Brugge, Belgium

This weekend Sam and I took a quick trip with our friends Emily and Dave to Brugge, Belgium. They are world travelers, seriously, so we were excited that they invited us on this whirlwind trip – we only stayed one night! My brain is still processing the fact that I can go to continental Europe and back in just two days; it opens the doors for many more quick trips!

We took the ferry from Dover, England to Calais, France. It was as easy as could be! Drive on, wait 9o minutes (I suggest euchre to pass the time), and drive off!

Passing time on the ferry as we crossed the English Channel.

Crossing the English Channel. 

Brugge, Belgium is just a short drive from Calais. My first impressions of France were that 1) it was very flat with hardly any trees and 2) there was a LOT of graffiti. Clearly I need to return to France for them to make a more accurate and memorable impression.

Graffiti everywhere!

Graffiti everywhere!

After checking into our hotel and relaxing for a few minutes we headed out into the city.

Our tiny "pod" room had all the necessities and not much else. :) We stayed at an Ibis Hotel.

Our tiny “pod” room had all the necessities and not much else. We stayed at an Ibis Hotel near the train station.

The view from our hotel room. What city is this again?? Oh... yeah.

The view from our hotel room. What city is this again?? Oh… yeah.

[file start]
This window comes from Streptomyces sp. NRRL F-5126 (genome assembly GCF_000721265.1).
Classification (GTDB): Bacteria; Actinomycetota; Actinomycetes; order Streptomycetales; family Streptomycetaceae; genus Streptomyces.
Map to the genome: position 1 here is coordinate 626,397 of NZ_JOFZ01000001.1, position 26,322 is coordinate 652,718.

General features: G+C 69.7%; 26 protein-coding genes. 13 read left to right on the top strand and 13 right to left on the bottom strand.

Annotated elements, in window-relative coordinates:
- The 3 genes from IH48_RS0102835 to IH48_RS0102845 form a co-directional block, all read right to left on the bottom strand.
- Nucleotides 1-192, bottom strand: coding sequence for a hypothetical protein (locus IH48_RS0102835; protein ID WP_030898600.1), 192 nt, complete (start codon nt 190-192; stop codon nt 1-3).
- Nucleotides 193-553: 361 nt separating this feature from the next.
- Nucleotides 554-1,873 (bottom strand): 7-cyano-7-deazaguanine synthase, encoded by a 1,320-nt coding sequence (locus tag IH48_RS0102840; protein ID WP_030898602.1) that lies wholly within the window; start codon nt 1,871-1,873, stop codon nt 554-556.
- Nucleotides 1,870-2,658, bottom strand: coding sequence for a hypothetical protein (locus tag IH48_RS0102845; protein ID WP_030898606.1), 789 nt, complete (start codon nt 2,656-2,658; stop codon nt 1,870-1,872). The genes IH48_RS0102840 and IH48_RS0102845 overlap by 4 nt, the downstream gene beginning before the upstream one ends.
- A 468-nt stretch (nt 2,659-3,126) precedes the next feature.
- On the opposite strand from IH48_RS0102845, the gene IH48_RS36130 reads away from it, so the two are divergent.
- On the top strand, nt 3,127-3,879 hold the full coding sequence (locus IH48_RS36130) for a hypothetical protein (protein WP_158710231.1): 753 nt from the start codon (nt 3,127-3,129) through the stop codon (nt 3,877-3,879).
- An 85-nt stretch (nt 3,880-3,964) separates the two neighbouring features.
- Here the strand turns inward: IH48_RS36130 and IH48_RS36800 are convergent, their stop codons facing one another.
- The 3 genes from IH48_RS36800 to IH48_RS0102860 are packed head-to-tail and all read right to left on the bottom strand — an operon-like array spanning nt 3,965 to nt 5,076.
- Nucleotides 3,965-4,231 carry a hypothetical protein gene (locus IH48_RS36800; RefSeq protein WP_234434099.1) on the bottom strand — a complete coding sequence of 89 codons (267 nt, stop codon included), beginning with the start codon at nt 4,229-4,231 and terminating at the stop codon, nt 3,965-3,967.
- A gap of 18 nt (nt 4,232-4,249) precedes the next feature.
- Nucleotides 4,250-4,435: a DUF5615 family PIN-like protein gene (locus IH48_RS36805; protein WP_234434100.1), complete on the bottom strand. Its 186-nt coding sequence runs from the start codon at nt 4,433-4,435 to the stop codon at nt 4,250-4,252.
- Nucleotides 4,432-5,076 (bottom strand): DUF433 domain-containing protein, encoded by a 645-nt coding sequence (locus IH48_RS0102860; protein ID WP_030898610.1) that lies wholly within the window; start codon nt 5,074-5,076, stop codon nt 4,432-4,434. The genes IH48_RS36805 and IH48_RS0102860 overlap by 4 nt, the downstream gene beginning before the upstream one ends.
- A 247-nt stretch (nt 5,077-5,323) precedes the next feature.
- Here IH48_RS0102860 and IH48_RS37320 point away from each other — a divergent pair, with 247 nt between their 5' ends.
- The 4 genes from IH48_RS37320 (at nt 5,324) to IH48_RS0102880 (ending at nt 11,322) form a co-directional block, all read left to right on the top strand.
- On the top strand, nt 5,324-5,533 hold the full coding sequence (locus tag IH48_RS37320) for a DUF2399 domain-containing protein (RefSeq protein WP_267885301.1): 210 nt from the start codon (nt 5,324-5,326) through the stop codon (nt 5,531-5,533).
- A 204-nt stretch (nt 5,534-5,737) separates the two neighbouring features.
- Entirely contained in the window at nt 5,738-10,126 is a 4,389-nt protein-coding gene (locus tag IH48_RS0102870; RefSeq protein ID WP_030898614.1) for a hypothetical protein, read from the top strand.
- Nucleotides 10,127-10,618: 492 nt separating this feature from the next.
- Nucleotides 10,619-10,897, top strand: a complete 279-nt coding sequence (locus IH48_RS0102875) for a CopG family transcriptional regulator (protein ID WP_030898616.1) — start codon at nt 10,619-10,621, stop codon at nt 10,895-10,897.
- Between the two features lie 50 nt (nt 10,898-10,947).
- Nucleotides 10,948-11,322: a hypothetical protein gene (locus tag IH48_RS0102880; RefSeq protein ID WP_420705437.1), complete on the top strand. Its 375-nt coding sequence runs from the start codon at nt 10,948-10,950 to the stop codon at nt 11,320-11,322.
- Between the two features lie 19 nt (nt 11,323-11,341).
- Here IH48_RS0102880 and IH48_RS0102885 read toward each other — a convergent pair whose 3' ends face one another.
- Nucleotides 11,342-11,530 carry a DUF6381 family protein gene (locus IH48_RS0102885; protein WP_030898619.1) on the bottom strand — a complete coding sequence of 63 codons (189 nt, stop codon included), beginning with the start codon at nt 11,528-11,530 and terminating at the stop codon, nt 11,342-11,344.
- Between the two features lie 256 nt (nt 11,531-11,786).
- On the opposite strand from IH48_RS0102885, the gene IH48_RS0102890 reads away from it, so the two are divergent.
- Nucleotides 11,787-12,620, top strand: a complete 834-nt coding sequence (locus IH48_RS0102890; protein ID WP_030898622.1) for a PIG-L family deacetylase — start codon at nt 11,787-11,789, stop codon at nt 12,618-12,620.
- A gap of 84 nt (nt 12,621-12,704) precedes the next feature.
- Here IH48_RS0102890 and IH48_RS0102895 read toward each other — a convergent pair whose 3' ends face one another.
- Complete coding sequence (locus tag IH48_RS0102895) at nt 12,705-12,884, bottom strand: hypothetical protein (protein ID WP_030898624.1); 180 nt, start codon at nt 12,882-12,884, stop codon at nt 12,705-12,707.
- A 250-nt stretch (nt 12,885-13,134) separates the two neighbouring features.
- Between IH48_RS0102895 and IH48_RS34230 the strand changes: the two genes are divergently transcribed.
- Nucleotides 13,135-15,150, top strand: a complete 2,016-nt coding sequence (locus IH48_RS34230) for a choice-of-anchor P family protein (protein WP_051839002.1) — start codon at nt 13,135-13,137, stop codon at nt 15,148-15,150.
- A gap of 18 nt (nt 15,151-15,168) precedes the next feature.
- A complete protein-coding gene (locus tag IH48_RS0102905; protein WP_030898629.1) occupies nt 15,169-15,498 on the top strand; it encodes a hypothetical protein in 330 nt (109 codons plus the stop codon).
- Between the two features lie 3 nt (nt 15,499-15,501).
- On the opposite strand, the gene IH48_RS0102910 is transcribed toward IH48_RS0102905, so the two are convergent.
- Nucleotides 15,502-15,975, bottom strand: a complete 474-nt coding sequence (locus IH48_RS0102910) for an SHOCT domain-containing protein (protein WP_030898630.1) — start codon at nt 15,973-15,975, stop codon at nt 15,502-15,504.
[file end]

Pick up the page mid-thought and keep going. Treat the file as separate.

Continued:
Brugge met my expectations immediately… it was old, charming and surprisingly tidy. The city itself dates back to the 1100s; many of the city’s buildings are hundreds of years of old. Rows of wise, mature buildings hover over every sidewalk, but not once did it seem claustrophobic. Worn cobblestone roads encourage you down the next street or alley, cleverly distracting from standard tourist traps and stores.

These buildings were from the 1400s.

These buildings were from the 1400s.

Bruges has a seemingly unlimited supply of beckoning side streets. (However, this proved to be problematic when looking for specific locations...)

Brugge has a seemingly unlimited supply of beckoning side streets. (However, this proved to be problematic when looking for specific locations…)

The horse drawn carriages meant BUSINESS... get out of their way, because they're not stopping.